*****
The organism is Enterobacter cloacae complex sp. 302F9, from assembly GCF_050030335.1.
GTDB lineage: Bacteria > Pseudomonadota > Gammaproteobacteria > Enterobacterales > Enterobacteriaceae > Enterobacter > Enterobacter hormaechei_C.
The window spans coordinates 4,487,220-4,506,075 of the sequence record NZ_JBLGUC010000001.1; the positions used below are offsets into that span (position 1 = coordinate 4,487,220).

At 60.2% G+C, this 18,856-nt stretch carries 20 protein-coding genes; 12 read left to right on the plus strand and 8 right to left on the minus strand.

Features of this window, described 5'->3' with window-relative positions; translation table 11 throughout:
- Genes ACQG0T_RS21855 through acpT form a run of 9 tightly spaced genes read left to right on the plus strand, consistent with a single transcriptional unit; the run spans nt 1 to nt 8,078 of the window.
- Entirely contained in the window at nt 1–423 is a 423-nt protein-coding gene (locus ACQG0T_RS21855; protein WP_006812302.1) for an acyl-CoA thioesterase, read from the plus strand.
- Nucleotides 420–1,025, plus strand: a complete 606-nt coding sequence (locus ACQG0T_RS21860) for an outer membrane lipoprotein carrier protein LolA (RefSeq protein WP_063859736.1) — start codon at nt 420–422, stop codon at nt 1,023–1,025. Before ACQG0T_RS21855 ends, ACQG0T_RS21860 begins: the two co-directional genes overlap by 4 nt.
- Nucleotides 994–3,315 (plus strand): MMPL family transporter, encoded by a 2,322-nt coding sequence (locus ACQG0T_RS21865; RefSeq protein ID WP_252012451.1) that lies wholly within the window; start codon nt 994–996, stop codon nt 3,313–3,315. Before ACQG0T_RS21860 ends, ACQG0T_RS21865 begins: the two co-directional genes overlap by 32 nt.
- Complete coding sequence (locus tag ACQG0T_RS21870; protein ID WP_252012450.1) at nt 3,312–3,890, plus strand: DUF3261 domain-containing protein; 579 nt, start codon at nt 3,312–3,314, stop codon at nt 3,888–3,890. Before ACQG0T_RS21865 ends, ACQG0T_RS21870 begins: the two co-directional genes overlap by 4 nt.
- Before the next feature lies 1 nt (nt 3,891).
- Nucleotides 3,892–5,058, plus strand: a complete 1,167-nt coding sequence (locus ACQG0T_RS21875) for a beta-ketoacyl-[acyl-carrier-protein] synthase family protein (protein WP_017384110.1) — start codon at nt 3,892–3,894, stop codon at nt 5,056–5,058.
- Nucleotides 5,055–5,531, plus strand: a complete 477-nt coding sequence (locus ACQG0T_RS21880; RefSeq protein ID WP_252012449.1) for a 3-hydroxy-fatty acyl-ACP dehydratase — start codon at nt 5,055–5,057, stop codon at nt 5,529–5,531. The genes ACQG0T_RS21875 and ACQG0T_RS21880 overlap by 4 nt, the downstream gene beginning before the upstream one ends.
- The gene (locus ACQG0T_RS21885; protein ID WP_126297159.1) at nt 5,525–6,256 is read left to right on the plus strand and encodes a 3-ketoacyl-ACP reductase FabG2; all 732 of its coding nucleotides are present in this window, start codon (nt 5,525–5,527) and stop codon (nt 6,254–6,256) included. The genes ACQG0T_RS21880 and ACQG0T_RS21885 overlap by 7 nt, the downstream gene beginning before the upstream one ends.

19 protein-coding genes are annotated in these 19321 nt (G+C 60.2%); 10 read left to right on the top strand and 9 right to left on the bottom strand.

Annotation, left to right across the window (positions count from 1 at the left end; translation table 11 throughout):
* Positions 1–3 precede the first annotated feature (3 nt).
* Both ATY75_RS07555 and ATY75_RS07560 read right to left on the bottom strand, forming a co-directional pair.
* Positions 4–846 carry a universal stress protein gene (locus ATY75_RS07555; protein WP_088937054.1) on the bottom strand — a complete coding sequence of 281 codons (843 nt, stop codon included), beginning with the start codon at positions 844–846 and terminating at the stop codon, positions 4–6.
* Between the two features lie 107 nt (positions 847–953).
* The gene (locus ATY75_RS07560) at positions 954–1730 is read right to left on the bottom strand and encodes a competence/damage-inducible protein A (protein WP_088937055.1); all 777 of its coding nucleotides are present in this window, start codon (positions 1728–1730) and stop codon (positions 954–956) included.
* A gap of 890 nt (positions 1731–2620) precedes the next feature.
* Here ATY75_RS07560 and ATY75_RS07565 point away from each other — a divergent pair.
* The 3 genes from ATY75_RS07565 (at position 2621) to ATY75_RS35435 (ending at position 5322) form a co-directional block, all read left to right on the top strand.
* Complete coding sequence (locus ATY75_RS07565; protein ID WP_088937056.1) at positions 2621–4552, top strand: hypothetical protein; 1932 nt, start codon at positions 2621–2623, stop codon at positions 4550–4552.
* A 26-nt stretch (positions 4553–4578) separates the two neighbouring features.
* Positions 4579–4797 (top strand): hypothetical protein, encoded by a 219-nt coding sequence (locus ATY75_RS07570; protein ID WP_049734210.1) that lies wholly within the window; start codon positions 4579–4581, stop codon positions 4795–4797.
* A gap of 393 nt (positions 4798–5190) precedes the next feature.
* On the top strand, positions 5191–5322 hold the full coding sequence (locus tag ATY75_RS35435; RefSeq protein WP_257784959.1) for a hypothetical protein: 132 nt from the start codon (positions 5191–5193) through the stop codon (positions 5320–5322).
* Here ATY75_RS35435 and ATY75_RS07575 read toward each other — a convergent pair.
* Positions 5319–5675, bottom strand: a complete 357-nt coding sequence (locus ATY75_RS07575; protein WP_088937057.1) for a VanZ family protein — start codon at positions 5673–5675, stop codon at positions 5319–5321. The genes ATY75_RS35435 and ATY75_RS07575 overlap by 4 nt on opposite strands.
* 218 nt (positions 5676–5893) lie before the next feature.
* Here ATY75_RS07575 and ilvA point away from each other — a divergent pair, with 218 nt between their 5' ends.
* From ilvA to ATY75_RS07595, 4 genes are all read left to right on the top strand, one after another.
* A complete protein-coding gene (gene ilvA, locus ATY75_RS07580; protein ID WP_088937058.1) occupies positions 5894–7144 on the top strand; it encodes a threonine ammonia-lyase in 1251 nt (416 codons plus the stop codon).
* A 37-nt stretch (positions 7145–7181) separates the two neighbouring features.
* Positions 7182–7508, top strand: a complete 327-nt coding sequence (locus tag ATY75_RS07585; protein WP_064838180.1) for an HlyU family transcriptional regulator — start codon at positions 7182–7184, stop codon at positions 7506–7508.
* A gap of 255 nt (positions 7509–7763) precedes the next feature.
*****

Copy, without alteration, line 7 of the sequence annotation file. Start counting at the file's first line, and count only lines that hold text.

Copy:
- Entirely contained in the window at nt 1–423 is a 423-nt protein-coding gene (locus ACQG0T_RS21855; protein WP_006812302.1) for an acyl-CoA thioesterase, read from the plus strand.